Chapter 3 A new Acquaintance—The Stroller’s Tale—A disagreeabl_nterruption, and an unpleasant Encounter
Mr. Pickwick had felt some apprehensions in consequence of the unusual absenc_f his two friends, which their mysterious behaviour during the whole mornin_ad by no means tended to diminish. It was, therefore, with more than ordinar_leasure that he rose to greet them when they again entered; and with mor_han ordinary interest that he inquired what had occurred to detain them fro_is society. In reply to his questions on this point, Mr. Snodgrass was abou_o offer an historical account of the circumstances just now detailed, when h_as suddenly checked by observing that there were present, not only Mr. Tupma_nd their stage–coach companion of the preceding day, but another stranger o_qually singular appearance. It was a careworn–looking man, whose sallow face, and deeply–sunken eyes, were rendered still more striking than Nature had mad_hem, by the straight black hair which hung in matted disorder half–way dow_is face. His eyes were almost unnaturally bright and piercing; hi_heek–bones were high and prominent; and his jaws were so long and lank, tha_n observer would have supposed that he was drawing the flesh of his face in, for a moment, by some contraction of the muscles, if his half–opened mouth an_mmovable expression had not announced that it was his ordinary appearance.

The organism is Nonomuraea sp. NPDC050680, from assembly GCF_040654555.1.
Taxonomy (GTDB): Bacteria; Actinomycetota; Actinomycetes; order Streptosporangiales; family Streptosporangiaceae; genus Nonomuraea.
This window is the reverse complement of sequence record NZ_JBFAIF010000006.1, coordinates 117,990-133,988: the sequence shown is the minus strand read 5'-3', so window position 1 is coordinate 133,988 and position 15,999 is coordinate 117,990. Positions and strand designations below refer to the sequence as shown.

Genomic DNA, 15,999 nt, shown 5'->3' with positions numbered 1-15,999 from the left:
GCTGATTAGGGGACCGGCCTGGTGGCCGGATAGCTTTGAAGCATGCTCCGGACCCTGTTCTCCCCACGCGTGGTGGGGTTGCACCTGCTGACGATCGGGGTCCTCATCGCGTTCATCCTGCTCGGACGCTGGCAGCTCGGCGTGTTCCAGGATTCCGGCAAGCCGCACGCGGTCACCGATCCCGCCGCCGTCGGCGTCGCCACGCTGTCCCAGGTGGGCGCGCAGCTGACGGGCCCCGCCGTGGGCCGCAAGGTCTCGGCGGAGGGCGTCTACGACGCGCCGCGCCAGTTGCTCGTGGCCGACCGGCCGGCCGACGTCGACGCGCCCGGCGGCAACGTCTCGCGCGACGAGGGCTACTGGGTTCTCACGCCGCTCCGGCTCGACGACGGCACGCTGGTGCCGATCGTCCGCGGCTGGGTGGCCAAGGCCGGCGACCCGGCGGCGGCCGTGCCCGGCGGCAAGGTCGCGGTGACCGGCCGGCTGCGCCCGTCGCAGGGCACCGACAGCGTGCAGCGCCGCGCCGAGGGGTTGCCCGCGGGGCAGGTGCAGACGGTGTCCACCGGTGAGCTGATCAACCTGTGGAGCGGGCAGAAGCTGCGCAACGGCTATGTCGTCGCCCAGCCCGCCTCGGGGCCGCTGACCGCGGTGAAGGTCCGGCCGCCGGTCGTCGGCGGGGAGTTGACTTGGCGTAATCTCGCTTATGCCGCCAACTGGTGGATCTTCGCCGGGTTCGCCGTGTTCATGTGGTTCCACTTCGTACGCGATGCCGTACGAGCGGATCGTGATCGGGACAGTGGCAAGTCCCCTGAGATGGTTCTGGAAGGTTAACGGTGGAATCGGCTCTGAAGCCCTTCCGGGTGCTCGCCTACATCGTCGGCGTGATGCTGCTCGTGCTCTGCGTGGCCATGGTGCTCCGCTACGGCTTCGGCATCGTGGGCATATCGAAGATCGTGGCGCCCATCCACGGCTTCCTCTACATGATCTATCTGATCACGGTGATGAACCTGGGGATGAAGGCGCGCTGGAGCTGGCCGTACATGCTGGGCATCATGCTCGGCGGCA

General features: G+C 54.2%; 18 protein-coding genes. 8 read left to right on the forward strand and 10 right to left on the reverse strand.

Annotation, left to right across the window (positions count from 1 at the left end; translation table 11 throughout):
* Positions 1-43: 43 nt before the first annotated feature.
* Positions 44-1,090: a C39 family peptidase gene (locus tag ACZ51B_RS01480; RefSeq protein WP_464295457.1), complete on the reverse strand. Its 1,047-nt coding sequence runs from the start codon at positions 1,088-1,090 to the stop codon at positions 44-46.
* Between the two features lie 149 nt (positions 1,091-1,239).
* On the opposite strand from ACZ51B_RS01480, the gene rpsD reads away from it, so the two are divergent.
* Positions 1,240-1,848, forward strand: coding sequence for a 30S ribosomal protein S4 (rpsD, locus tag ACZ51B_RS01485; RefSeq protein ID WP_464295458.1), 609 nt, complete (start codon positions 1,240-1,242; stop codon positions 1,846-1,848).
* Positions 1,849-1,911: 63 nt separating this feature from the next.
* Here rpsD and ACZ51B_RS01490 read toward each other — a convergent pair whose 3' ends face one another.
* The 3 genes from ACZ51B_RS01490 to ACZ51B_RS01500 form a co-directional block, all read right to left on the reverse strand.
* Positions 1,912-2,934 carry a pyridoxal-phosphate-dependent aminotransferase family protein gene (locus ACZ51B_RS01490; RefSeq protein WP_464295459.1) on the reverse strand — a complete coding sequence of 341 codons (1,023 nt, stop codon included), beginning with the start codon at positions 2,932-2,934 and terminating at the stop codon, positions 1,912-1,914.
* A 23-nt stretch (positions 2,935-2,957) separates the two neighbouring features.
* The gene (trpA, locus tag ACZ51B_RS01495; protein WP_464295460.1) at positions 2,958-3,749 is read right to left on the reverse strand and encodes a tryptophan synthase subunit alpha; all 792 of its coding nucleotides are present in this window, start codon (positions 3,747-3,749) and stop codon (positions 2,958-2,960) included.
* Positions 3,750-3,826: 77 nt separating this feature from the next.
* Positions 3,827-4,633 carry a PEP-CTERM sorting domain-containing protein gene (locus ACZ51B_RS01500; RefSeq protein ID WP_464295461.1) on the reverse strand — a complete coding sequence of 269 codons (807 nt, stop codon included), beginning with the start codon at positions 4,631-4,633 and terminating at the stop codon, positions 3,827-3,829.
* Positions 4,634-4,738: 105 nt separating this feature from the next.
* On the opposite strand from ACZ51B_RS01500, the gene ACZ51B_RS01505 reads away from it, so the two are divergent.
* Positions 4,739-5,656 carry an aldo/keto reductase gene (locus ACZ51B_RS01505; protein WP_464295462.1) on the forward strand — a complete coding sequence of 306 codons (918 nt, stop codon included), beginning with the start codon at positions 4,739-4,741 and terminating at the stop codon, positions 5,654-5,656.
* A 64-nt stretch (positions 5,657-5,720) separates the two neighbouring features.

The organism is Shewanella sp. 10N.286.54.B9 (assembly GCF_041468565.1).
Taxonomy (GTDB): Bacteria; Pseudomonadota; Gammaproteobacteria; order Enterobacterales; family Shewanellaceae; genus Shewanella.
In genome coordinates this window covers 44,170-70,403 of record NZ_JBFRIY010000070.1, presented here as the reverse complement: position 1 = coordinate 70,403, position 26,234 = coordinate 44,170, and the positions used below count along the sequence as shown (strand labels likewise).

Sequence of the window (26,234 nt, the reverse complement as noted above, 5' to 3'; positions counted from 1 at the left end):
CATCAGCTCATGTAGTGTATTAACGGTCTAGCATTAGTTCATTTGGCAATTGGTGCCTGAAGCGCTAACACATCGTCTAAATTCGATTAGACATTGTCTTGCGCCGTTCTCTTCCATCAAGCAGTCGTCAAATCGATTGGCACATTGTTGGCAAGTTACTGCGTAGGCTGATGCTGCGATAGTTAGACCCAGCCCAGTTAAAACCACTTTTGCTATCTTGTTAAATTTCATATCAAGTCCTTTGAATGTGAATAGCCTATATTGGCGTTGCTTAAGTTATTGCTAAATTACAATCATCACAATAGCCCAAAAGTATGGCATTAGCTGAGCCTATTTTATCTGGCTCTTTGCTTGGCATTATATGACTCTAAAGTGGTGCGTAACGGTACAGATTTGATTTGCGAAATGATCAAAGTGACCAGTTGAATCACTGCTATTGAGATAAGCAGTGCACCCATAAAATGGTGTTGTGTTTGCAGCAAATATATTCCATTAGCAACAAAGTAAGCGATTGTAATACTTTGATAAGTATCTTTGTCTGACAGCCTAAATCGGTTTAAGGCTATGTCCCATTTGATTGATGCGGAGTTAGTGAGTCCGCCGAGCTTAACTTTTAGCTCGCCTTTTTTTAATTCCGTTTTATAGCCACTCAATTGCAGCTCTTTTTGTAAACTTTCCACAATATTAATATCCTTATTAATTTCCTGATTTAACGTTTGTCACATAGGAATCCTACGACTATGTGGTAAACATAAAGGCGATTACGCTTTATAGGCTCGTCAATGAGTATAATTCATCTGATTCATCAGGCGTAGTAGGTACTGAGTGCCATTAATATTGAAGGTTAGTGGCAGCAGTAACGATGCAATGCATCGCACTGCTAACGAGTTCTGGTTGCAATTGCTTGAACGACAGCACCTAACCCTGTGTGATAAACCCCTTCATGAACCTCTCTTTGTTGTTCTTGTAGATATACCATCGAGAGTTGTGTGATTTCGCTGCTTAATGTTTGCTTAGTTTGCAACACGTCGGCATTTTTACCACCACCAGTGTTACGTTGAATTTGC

Round his neck he wore a green shawl, with the large ends straggling over hi_hest, and making their appearance occasionally beneath the worn button–hole_f his old waistcoat. His upper garment was a long black surtout; and below i_e wore wide drab trousers, and large boots, running rapidly to seed.
It was on this uncouth–looking person that Mr. Winkle’s eye rested, and it wa_owards him that Mr. Pickwick extended his hand when he said, ‘A friend of ou_riend’s here. We discovered this morning that our friend was connected wit_he theatre in this place, though he is not desirous to have it generall_nown, and this gentleman is a member of the same profession. He was about t_avour us with a little anecdote connected with it, when you entered.’
‘Lots of anecdote,’ said the green–coated stranger of the day before, advancing to Mr. Winkle and speaking in a low and confidential tone. ‘Ru_ellow—does the heavy business—no actor—strange man—all sorts o_iseries—Dismal Jemmy, we call him on the circuit.’ Mr. Winkle and Mr.
Snodgrass politely welcomed the gentleman, elegantly designated as ‘Disma_emmy’; and calling for brandy–and–water, in imitation of the remainder of th_ompany, seated themselves at the table. ‘Now sir,’ said Mr. Pickwick, ‘wil_ou oblige us by proceeding with what you were going to relate?’